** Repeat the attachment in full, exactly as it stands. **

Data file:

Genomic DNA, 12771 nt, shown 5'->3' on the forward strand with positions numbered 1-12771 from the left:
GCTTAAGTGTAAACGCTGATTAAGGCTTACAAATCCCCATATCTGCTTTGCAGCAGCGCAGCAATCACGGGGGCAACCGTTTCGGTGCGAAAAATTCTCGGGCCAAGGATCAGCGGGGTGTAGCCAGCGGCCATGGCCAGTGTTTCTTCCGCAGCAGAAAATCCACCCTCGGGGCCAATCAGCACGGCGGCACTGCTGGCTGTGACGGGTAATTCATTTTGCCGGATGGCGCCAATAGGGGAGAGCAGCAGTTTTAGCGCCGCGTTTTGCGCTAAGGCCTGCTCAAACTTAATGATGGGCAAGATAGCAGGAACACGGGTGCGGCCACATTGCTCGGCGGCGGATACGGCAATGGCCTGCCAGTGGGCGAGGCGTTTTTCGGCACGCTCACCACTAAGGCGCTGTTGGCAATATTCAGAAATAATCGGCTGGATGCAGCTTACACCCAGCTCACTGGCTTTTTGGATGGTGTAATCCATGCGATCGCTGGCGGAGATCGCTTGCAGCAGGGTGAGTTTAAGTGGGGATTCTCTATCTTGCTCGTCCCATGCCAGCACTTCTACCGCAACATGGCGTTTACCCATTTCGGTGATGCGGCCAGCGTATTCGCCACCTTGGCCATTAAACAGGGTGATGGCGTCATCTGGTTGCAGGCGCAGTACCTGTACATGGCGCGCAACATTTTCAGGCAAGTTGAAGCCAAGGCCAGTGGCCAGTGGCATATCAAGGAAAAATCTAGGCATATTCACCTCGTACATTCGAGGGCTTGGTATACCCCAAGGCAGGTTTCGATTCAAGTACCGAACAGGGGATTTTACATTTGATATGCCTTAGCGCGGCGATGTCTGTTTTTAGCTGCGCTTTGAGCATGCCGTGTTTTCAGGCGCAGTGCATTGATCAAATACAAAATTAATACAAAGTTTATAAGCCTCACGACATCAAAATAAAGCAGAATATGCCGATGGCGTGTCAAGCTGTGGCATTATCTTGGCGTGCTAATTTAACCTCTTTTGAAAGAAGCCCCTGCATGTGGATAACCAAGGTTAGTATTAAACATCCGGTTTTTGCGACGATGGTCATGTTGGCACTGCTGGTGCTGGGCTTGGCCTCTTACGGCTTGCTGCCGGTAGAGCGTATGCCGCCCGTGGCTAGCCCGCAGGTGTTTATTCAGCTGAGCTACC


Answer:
Genomic DNA, 12771 nt, shown 5'->3' on the forward strand with positions numbered 1-12771 from the left:
GCTTAAGTGTAAACGCTGATTAAGGCTTACAAATCCCCATATCTGCTTTGCAGCAGCGCAGCAATCACGGGGGCAACCGTTTCGGTGCGAAAAATTCTCGGGCCAAGGATCAGCGGGGTGTAGCCAGCGGCCATGGCCAGTGTTTCTTCCGCAGCAGAAAATCCACCCTCGGGGCCAATCAGCACGGCGGCACTGCTGGCTGTGACGGGTAATTCATTTTGCCGGATGGCGCCAATAGGGGAGAGCAGCAGTTTTAGCGCCGCGTTTTGCGCTAAGGCCTGCTCAAACTTAATGATGGGCAAGATAGCAGGAACACGGGTGCGGCCACATTGCTCGGCGGCGGATACGGCAATGGCCTGCCAGTGGGCGAGGCGTTTTTCGGCACGCTCACCACTAAGGCGCTGTTGGCAATATTCAGAAATAATCGGCTGGATGCAGCTTACACCCAGCTCACTGGCTTTTTGGATGGTGTAATCCATGCGATCGCTGGCGGAGATCGCTTGCAGCAGGGTGAGTTTAAGTGGGGATTCTCTATCTTGCTCGTCCCATGCCAGCACTTCTACCGCAACATGGCGTTTACCCATTTCGGTGATGCGGCCAGCGTATTCGCCACCTTGGCCATTAAACAGGGTGATGGCGTCATCTGGTTGCAGGCGCAGTACCTGTACATGGCGCGCAACATTTTCAGGCAAGTTGAAGCCAAGGCCAGTGGCCAGTGGCATATCAAGGAAAAATCTAGGCATATTCACCTCGTACATTCGAGGGCTTGGTATACCCCAAGGCAGGTTTCGATTCAAGTACCGAACAGGGGATTTTACATTTGATATGCCTTAGCGCGGCGATGTCTGTTTTTAGCTGCGCTTTGAGCATGCCGTGTTTTCAGGCGCAGTGCATTGATCAAATACAAAATTAATACAAAGTTTATAAGCCTCACGACATCAAAATAAAGCAGAATATGCCGATGGCGTGTCAAGCTGTGGCATTATCTTGGCGTGCTAATTTAACCTCTTTTGAAAGAAGCCCCTGCATGTGGATAACCAAGGTTAGTATTAAACATCCGGTTTTTGCGACGATGGTCATGTTGGCACTGCTGGTGCTGGGCTTGGCCTCTTACGGCTTGCTGCCGGTAGAGCGTATGCCGCCCGTGGCTAGCCCGCAGGTGTTTATTCAGCTGAGCTACC